A 23-month-old castrated male Cavalier King Charles spaniel was evaluated because of a 6-month history of unusual rippling/undulating movements of the right facial muscles that were continuous and persisted during sleep. Neurological examination revealed narrowing of the right palpebral fissure and unilateral right-sided facial myokymia that was characterised by myokymic, and to a lesser degree, neuromyotonic discharges on concentric needle electromyographic examination. After persisting unchanged for almost 2.5 years from its onset, the facial myokymia gradually disappeared over a 6-month period concomitant with the emergence of a persistent ipsilateral facial paralysis and head tilt. At 5 years and 9 months after the first examination, signs of ipsilateral lacrimal, pharyngeal and laryngeal dysfunction became evident and the dog was euthanased. Postmortem examination identified a malignant (WHO grade III) meningioma in the right cerebellopontomedullary angle that compressed the ventrolateral cranial medulla, effaced the jugular foramen and internal acoustic meatus and extended into the facial canal of the petrous temporal bone. Novel findings were the unique observation of isolated unilateral facial myokymia preceding diagnosis of a meningioma affecting facial nerve function within the caudal cranial fossa and the remarkably long duration of neurological signs (75 months) attributable to the neoplasm. PMID:20726972

  3. Solitary lung metastasis from intracranial hemangiopericytoma 18 years after initial resection.

    PubMed

    Doxtader, Erika E; Mukhopadhyay, Sanjay; Prayson, Richard A

    2015-07-01

    We report a 29-year-old woman who presented with severe headache, nausea and vomiting. A lesion was found in the left petrous ridge and near-total resection was performed. Pathologic examination showed anaplastic hemangiopericytoma (World Health Organization Grade III). Hemangiopericytoma is an uncommon mesenchymal tumor that rarely occurs in an intracranial location. Prior studies have reported a surprisingly high rate of late recurrence and extracranial metastases from intracranial hemangiopericytomas, including metastases to the lungs. Resection was followed by external beam radiation. The tumor recurred intracranially 6 and 13 years later and was treated with gamma knife stereotactic radiosurgery. At year 14, she noticed a lump in her neck and underwent parotidectomy for a mucoepidermoid carcinoma. This new diagnosis prompted a staging chest CT scan which showed a 4mm right upper lobe lung nodule along with additional < 5 mm indeterminate nodules. Over the next 3 years, the nodule increased to 8mm. Wedge biopsy of the lung nodule showed metastatic hemangiopericytoma, histologically similar to the intracranial hemangiopericytoma. Both the primary and the lung metastasis were positive for CD34 and STAT-6. To the best of our knowledge, this is the longest reported interval between a resected intracranial hemangiopericytoma and a histologically confirmed solitary metastasis to the lung. PMID:25882256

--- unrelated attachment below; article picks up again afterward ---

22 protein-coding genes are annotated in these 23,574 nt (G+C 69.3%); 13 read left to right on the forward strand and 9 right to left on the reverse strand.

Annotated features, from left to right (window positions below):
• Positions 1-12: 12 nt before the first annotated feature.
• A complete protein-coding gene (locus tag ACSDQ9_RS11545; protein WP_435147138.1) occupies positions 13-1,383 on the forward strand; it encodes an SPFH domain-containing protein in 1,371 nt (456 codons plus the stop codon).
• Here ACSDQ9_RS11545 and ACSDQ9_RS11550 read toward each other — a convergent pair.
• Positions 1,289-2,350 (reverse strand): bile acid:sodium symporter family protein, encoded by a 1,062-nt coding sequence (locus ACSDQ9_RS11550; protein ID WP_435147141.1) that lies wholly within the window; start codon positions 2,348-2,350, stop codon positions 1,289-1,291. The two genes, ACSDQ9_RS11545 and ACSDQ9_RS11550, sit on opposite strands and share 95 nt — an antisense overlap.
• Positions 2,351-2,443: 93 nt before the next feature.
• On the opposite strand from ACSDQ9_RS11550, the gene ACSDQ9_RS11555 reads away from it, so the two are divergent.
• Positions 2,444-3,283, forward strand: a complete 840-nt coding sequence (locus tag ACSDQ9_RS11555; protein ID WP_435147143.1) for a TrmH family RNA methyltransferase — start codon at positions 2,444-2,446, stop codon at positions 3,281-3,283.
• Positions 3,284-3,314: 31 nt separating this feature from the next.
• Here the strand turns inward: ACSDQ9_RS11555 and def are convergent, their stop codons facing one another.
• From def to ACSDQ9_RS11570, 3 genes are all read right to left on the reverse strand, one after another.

4. Vestibular dehiscence syndrome caused by a labyrinthine congenital cholesteatoma.

    PubMed

    Fiorino, Francesco; Pizzini, Francesca B; Mattellini, Barbara; Barbieri, Franco

    2015-02-01

    A 40-year-old man presented with conductive hearing loss and pressure- and sound-related vestibular symptoms. Computed tomography and diffusion-weighted magnetic resonance imaging revealed the presence of a cholesteatoma involving the vestibular labyrinth. The patient underwent a canal-wall-up tympanoplasty, which revealed evidence of a disruption of the vestibular labyrinth and a wide dehiscence of the vestibule, which was immediately resurfaced. At the 2-month follow-up, the patient's pressure- and sound-related vestibular symptoms had disappeared. Pure-tone audiometry showed a reduction in the air-bone gap with a slight deterioration of bone conduction and an improvement in the air-conduction threshold. Fistulization of the otic capsule produces a "third window," which can lead to a dehiscence syndrome. One possible cause is a cholesteatoma of the middle ear or petrous bone. When the vestibule is invaded by a cholesteatoma, hearing is almost invariably lost, either pre- or postoperatively. However, in our case, wide opening of the vestibule resulted in hearing preservation. PMID:25651351